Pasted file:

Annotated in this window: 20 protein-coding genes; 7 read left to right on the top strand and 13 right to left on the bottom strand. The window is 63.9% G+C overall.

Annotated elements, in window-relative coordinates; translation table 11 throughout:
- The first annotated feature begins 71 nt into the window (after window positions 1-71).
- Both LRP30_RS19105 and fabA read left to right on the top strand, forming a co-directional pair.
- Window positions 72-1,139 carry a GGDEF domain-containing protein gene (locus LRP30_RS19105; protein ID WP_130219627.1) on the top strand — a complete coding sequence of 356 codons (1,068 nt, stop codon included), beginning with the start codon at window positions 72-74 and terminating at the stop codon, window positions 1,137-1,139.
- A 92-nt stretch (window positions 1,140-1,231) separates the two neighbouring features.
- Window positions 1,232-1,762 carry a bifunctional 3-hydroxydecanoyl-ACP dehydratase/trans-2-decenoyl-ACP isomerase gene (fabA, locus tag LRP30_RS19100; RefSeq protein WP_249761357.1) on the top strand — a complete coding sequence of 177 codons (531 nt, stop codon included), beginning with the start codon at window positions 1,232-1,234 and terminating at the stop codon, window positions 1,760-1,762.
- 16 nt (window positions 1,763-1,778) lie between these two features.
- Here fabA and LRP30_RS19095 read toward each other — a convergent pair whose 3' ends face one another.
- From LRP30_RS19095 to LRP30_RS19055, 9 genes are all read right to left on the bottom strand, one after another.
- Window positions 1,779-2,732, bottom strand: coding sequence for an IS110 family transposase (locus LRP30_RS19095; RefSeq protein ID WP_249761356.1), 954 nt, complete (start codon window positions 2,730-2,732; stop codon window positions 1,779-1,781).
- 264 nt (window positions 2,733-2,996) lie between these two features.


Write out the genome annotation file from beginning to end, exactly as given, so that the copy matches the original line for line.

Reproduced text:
Annotated in this window: 20 protein-coding genes; 7 read left to right on the top strand and 13 right to left on the bottom strand. The window is 63.9% G+C overall.

Annotated elements, in window-relative coordinates; translation table 11 throughout:
- The first annotated feature begins 71 nt into the window (after window positions 1-71).
- Both LRP30_RS19105 and fabA read left to right on the top strand, forming a co-directional pair.
- Window positions 72-1,139 carry a GGDEF domain-containing protein gene (locus LRP30_RS19105; protein ID WP_130219627.1) on the top strand — a complete coding sequence of 356 codons (1,068 nt, stop codon included), beginning with the start codon at window positions 72-74 and terminating at the stop codon, window positions 1,137-1,139.
- A 92-nt stretch (window positions 1,140-1,231) separates the two neighbouring features.
- Window positions 1,232-1,762 carry a bifunctional 3-hydroxydecanoyl-ACP dehydratase/trans-2-decenoyl-ACP isomerase gene (fabA, locus tag LRP30_RS19100; RefSeq protein WP_249761357.1) on the top strand — a complete coding sequence of 177 codons (531 nt, stop codon included), beginning with the start codon at window positions 1,232-1,234 and terminating at the stop codon, window positions 1,760-1,762.
- 16 nt (window positions 1,763-1,778) lie between these two features.
- Here fabA and LRP30_RS19095 read toward each other — a convergent pair whose 3' ends face one another.
- From LRP30_RS19095 to LRP30_RS19055, 9 genes are all read right to left on the bottom strand, one after another.
- Window positions 1,779-2,732, bottom strand: coding sequence for an IS110 family transposase (locus LRP30_RS19095; RefSeq protein ID WP_249761356.1), 954 nt, complete (start codon window positions 2,730-2,732; stop codon window positions 1,779-1,781).
- 264 nt (window positions 2,733-2,996) lie between these two features.